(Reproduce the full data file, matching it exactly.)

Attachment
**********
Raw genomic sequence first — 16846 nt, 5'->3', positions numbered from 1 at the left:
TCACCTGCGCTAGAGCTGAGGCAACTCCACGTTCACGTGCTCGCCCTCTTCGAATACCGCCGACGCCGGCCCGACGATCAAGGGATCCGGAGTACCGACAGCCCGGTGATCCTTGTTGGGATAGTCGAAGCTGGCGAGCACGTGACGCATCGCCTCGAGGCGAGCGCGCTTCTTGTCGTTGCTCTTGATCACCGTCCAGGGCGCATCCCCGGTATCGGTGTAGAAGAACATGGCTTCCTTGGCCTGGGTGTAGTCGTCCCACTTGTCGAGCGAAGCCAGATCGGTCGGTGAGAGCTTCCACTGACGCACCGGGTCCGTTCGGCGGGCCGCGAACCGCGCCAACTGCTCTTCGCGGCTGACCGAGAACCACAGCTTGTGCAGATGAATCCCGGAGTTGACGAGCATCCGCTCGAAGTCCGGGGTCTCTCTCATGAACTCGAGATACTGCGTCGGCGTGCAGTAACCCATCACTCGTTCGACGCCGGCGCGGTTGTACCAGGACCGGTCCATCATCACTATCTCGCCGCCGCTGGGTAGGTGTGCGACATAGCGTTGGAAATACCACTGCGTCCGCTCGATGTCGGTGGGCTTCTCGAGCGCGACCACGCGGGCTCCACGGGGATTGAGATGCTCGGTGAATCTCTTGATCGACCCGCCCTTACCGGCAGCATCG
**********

Raw genomic sequence first — 16846 nt, 5'->3', positions numbered from 1 at the left:
TCACCTGCGCTAGAGCTGAGGCAACTCCACGTTCACGTGCTCGCCCTCTTCGAATACCGCCGACGCCGGCCCGACGATCAAGGGATCCGGAGTACCGACAGCCCGGTGATCCTTGTTGGGATAGTCGAAGCTGGCGAGCACGTGACGCATCGCCTCGAGGCGAGCGCGCTTCTTGTCGTTGCTCTTGATCACCGTCCAGGGCGCATCCCCGGTATCGGTGTAGAAGAACATGGCTTCCTTGGCCTGGGTGTAGTCGTCCCACTTGTCGAGCGAAGCCAGATCGGTCGGTGAGAGCTTCCACTGACGCACCGGGTCCGTTCGGCGGGCCGCGAACCGCGCCAACTGCTCTTCGCGGCTGACCGAGAACCACAGCTTGTGCAGATGAATCCCGGAGTTGACGAGCATCCGCTCGAAGTCCGGGGTCTCTCTCATGAACTCGAGATACTGCGTCGGCGTGCAGTAACCCATCACTCGTTCGACGCCGGCGCGGTTGTACCAGGACCGGTCCATCATCACTATCTCGCCGCCGCTGGGTAGGTGTGCGACATAGCGTTGGAAATACCACTGCGTCCGCTCGATGTCGGTGGGCTTCTCGAGCGCGACCACGCGGGCTCCACGGGGATTGAGATGCTCGGTGAATCTCTTGATCGACCCGCCCTTACCGGCAGCATCG